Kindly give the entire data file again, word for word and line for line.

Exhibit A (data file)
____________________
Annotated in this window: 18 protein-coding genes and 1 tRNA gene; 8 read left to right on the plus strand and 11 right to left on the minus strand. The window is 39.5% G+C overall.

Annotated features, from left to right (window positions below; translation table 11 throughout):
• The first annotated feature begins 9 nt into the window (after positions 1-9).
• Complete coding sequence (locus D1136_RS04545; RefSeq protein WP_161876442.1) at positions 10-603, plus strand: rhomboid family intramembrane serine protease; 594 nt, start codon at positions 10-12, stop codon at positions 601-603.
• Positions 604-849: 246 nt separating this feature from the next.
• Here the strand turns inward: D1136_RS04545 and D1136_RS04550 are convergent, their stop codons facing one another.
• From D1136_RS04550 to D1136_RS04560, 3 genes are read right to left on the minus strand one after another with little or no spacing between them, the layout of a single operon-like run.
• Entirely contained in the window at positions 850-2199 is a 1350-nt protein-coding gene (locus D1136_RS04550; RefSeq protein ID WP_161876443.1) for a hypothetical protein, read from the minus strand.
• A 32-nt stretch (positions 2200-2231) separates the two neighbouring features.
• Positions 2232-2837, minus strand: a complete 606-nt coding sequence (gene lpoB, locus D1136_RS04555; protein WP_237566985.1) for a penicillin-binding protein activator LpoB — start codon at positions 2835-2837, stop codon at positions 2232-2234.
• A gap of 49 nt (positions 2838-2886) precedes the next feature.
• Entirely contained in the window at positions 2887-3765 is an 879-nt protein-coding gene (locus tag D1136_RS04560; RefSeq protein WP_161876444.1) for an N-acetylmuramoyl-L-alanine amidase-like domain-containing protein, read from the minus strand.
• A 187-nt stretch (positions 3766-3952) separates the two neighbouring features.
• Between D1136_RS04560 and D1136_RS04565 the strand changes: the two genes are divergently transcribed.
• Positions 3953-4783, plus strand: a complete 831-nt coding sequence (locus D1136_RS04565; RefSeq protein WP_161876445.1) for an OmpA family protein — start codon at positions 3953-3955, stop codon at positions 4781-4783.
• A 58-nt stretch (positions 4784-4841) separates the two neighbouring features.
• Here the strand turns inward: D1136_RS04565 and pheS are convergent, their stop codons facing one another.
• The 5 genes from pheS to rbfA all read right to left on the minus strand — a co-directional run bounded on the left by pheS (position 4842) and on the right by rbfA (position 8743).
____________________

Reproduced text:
Annotated in this window: 18 protein-coding genes and 1 tRNA gene; 8 read left to right on the plus strand and 11 right to left on the minus strand. The window is 39.5% G+C overall.

Annotated features, from left to right (window positions below; translation table 11 throughout):
• The first annotated feature begins 9 nt into the window (after positions 1-9).
• Complete coding sequence (locus D1136_RS04545; RefSeq protein WP_161876442.1) at positions 10-603, plus strand: rhomboid family intramembrane serine protease; 594 nt, start codon at positions 10-12, stop codon at positions 601-603.
• Positions 604-849: 246 nt separating this feature from the next.
• Here the strand turns inward: D1136_RS04545 and D1136_RS04550 are convergent, their stop codons facing one another.
• From D1136_RS04550 to D1136_RS04560, 3 genes are read right to left on the minus strand one after another with little or no spacing between them, the layout of a single operon-like run.
• Entirely contained in the window at positions 850-2199 is a 1350-nt protein-coding gene (locus D1136_RS04550; RefSeq protein ID WP_161876443.1) for a hypothetical protein, read from the minus strand.
• A 32-nt stretch (positions 2200-2231) separates the two neighbouring features.
• Positions 2232-2837, minus strand: a complete 606-nt coding sequence (gene lpoB, locus D1136_RS04555; protein WP_237566985.1) for a penicillin-binding protein activator LpoB — start codon at positions 2835-2837, stop codon at positions 2232-2234.
• A gap of 49 nt (positions 2838-2886) precedes the next feature.
• Entirely contained in the window at positions 2887-3765 is an 879-nt protein-coding gene (locus tag D1136_RS04560; RefSeq protein WP_161876444.1) for an N-acetylmuramoyl-L-alanine amidase-like domain-containing protein, read from the minus strand.
• A 187-nt stretch (positions 3766-3952) separates the two neighbouring features.
• Between D1136_RS04560 and D1136_RS04565 the strand changes: the two genes are divergently transcribed.
• Positions 3953-4783, plus strand: a complete 831-nt coding sequence (locus D1136_RS04565; RefSeq protein WP_161876445.1) for an OmpA family protein — start codon at positions 3953-3955, stop codon at positions 4781-4783.
• A 58-nt stretch (positions 4784-4841) separates the two neighbouring features.
• Here the strand turns inward: D1136_RS04565 and pheS are convergent, their stop codons facing one another.
• The 5 genes from pheS to rbfA all read right to left on the minus strand — a co-directional run bounded on the left by pheS (position 4842) and on the right by rbfA (position 8743).